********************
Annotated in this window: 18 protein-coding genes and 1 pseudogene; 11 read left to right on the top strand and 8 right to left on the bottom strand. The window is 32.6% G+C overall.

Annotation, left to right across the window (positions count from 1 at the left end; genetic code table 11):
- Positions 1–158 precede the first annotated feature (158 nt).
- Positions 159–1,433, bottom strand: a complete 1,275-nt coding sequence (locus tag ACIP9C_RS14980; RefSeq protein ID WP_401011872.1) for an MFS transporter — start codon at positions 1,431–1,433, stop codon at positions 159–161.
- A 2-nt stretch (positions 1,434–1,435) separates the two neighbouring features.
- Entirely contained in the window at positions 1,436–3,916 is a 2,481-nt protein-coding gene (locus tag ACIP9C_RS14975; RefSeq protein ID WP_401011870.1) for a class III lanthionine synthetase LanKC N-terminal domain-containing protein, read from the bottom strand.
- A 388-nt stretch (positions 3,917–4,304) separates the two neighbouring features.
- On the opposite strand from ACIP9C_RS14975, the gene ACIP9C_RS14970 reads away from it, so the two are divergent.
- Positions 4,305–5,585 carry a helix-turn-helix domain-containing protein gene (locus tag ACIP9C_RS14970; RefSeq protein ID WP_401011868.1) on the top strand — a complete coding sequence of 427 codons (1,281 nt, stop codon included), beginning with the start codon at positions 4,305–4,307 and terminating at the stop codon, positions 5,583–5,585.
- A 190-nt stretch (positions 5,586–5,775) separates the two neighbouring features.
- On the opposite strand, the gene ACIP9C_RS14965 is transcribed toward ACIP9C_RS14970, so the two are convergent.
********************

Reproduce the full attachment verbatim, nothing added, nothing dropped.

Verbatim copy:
Annotated in this window: 18 protein-coding genes and 1 pseudogene; 11 read left to right on the top strand and 8 right to left on the bottom strand. The window is 32.6% G+C overall.

Annotation, left to right across the window (positions count from 1 at the left end; genetic code table 11):
- Positions 1–158 precede the first annotated feature (158 nt).
- Positions 159–1,433, bottom strand: a complete 1,275-nt coding sequence (locus tag ACIP9C_RS14980; RefSeq protein ID WP_401011872.1) for an MFS transporter — start codon at positions 1,431–1,433, stop codon at positions 159–161.
- A 2-nt stretch (positions 1,434–1,435) separates the two neighbouring features.
- Entirely contained in the window at positions 1,436–3,916 is a 2,481-nt protein-coding gene (locus tag ACIP9C_RS14975; RefSeq protein ID WP_401011870.1) for a class III lanthionine synthetase LanKC N-terminal domain-containing protein, read from the bottom strand.
- A 388-nt stretch (positions 3,917–4,304) separates the two neighbouring features.
- On the opposite strand from ACIP9C_RS14975, the gene ACIP9C_RS14970 reads away from it, so the two are divergent.
- Positions 4,305–5,585 carry a helix-turn-helix domain-containing protein gene (locus tag ACIP9C_RS14970; RefSeq protein ID WP_401011868.1) on the top strand — a complete coding sequence of 427 codons (1,281 nt, stop codon included), beginning with the start codon at positions 4,305–4,307 and terminating at the stop codon, positions 5,583–5,585.
- A 190-nt stretch (positions 5,586–5,775) separates the two neighbouring features.
- On the opposite strand, the gene ACIP9C_RS14965 is transcribed toward ACIP9C_RS14970, so the two are convergent.